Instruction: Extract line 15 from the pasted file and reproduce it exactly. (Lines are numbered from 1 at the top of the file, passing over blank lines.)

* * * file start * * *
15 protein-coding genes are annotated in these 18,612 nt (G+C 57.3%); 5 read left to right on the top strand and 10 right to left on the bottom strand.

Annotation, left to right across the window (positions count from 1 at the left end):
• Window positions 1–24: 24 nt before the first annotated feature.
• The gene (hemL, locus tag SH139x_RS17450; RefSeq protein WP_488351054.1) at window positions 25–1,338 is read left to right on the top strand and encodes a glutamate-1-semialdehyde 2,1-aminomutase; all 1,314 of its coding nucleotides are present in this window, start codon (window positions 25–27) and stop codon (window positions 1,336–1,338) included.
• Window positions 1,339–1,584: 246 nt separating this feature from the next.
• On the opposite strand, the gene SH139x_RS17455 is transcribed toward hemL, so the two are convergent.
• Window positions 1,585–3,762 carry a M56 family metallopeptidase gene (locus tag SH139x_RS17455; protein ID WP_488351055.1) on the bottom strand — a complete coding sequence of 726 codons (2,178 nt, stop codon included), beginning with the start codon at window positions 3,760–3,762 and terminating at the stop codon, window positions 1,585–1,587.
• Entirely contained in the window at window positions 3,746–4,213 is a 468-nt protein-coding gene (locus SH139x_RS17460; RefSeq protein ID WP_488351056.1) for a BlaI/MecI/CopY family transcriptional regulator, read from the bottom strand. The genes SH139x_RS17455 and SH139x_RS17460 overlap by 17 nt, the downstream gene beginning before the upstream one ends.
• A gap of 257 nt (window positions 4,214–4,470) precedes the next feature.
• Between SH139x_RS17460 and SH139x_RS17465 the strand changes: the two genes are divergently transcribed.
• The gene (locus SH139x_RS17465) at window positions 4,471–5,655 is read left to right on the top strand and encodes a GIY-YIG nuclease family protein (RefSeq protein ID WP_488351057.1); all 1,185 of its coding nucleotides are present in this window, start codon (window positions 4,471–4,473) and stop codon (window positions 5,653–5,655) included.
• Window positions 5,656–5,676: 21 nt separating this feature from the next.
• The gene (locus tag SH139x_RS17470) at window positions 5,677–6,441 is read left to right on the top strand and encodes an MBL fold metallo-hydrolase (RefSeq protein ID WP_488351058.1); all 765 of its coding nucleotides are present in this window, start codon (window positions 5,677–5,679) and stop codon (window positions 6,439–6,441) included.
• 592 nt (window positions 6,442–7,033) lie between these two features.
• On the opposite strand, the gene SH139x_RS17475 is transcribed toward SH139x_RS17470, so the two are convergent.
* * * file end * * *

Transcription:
• On the opposite strand, the gene SH139x_RS17475 is transcribed toward SH139x_RS17470, so the two are convergent.